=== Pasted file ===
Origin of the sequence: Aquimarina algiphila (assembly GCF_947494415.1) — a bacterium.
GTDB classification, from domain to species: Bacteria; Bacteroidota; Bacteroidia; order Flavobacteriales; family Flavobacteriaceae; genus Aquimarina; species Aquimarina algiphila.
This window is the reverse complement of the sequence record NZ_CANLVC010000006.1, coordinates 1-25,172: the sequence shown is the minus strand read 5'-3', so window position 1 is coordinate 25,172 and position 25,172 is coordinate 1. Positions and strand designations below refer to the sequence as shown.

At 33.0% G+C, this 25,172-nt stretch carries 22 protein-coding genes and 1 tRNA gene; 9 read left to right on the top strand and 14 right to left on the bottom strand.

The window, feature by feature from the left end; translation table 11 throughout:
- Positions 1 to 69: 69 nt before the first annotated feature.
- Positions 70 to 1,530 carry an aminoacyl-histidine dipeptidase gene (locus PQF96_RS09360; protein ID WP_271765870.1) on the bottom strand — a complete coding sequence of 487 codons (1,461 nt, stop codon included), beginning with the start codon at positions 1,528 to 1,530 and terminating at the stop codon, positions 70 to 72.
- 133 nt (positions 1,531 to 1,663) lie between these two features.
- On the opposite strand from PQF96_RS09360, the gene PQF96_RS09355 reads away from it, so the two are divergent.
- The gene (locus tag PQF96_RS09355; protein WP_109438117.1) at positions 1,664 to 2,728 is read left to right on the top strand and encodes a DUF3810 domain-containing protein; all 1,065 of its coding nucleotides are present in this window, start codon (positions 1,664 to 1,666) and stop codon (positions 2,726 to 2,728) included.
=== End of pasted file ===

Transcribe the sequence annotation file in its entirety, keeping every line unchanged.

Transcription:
Origin of the sequence: Aquimarina algiphila (assembly GCF_947494415.1) — a bacterium.
GTDB classification, from domain to species: Bacteria; Bacteroidota; Bacteroidia; order Flavobacteriales; family Flavobacteriaceae; genus Aquimarina; species Aquimarina algiphila.
This window is the reverse complement of the sequence record NZ_CANLVC010000006.1, coordinates 1-25,172: the sequence shown is the minus strand read 5'-3', so window position 1 is coordinate 25,172 and position 25,172 is coordinate 1. Positions and strand designations below refer to the sequence as shown.

At 33.0% G+C, this 25,172-nt stretch carries 22 protein-coding genes and 1 tRNA gene; 9 read left to right on the top strand and 14 right to left on the bottom strand.

The window, feature by feature from the left end; translation table 11 throughout:
- Positions 1 to 69: 69 nt before the first annotated feature.
- Positions 70 to 1,530 carry an aminoacyl-histidine dipeptidase gene (locus PQF96_RS09360; protein ID WP_271765870.1) on the bottom strand — a complete coding sequence of 487 codons (1,461 nt, stop codon included), beginning with the start codon at positions 1,528 to 1,530 and terminating at the stop codon, positions 70 to 72.
- 133 nt (positions 1,531 to 1,663) lie between these two features.
- On the opposite strand from PQF96_RS09360, the gene PQF96_RS09355 reads away from it, so the two are divergent.
- The gene (locus tag PQF96_RS09355; protein WP_109438117.1) at positions 1,664 to 2,728 is read left to right on the top strand and encodes a DUF3810 domain-containing protein; all 1,065 of its coding nucleotides are present in this window, start codon (positions 1,664 to 1,666) and stop codon (positions 2,726 to 2,728) included.